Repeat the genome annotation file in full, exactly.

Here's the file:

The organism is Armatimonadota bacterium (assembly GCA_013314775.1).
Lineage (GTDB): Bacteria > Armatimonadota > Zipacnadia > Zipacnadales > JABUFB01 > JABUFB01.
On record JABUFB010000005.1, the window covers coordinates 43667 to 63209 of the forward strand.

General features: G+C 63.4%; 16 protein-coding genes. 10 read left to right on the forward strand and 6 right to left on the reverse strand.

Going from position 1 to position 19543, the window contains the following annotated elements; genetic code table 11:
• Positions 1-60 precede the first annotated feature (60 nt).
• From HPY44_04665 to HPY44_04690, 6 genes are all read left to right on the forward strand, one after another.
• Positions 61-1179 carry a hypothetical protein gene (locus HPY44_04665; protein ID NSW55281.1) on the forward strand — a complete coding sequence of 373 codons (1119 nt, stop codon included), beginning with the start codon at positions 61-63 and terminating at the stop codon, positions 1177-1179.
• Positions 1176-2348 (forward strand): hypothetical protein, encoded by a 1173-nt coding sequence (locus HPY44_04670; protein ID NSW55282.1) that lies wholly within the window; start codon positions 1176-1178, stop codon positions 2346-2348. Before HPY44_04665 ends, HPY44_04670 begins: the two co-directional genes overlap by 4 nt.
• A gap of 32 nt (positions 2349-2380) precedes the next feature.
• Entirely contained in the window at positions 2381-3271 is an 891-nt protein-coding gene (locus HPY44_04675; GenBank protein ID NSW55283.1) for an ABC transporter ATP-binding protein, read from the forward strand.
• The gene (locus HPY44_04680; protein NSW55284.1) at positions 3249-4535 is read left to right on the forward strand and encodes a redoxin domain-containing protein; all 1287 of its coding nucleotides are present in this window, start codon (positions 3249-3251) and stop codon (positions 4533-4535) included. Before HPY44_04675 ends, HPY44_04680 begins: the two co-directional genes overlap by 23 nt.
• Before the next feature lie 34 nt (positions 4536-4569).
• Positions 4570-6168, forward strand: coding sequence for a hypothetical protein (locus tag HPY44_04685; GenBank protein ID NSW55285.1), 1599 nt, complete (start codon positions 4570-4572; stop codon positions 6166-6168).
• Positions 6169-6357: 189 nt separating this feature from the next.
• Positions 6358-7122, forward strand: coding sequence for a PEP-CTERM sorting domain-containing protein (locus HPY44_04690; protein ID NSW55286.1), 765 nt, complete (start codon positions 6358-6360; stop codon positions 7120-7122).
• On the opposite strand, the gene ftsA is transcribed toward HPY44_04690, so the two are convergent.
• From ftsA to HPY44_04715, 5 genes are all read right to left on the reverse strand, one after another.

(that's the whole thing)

The organism is Armatimonadota bacterium (assembly GCA_013314775.1).
Lineage (GTDB): Bacteria > Armatimonadota > Zipacnadia > Zipacnadales > JABUFB01 > JABUFB01.
On record JABUFB010000005.1, the window covers coordinates 43667 to 63209 of the forward strand.

General features: G+C 63.4%; 16 protein-coding genes. 10 read left to right on the forward strand and 6 right to left on the reverse strand.

Going from position 1 to position 19543, the window contains the following annotated elements; genetic code table 11:
• Positions 1-60 precede the first annotated feature (60 nt).
• From HPY44_04665 to HPY44_04690, 6 genes are all read left to right on the forward strand, one after another.
• Positions 61-1179 carry a hypothetical protein gene (locus HPY44_04665; protein ID NSW55281.1) on the forward strand — a complete coding sequence of 373 codons (1119 nt, stop codon included), beginning with the start codon at positions 61-63 and terminating at the stop codon, positions 1177-1179.
• Positions 1176-2348 (forward strand): hypothetical protein, encoded by a 1173-nt coding sequence (locus HPY44_04670; protein ID NSW55282.1) that lies wholly within the window; start codon positions 1176-1178, stop codon positions 2346-2348. Before HPY44_04665 ends, HPY44_04670 begins: the two co-directional genes overlap by 4 nt.
• A gap of 32 nt (positions 2349-2380) precedes the next feature.
• Entirely contained in the window at positions 2381-3271 is an 891-nt protein-coding gene (locus HPY44_04675; GenBank protein ID NSW55283.1) for an ABC transporter ATP-binding protein, read from the forward strand.
• The gene (locus HPY44_04680; protein NSW55284.1) at positions 3249-4535 is read left to right on the forward strand and encodes a redoxin domain-containing protein; all 1287 of its coding nucleotides are present in this window, start codon (positions 3249-3251) and stop codon (positions 4533-4535) included. Before HPY44_04675 ends, HPY44_04680 begins: the two co-directional genes overlap by 23 nt.
• Before the next feature lie 34 nt (positions 4536-4569).
• Positions 4570-6168, forward strand: coding sequence for a hypothetical protein (locus tag HPY44_04685; GenBank protein ID NSW55285.1), 1599 nt, complete (start codon positions 4570-4572; stop codon positions 6166-6168).
• Positions 6169-6357: 189 nt separating this feature from the next.
• Positions 6358-7122, forward strand: coding sequence for a PEP-CTERM sorting domain-containing protein (locus HPY44_04690; protein ID NSW55286.1), 765 nt, complete (start codon positions 6358-6360; stop codon positions 7120-7122).
• On the opposite strand, the gene ftsA is transcribed toward HPY44_04690, so the two are convergent.
• From ftsA to HPY44_04715, 5 genes are all read right to left on the reverse strand, one after another.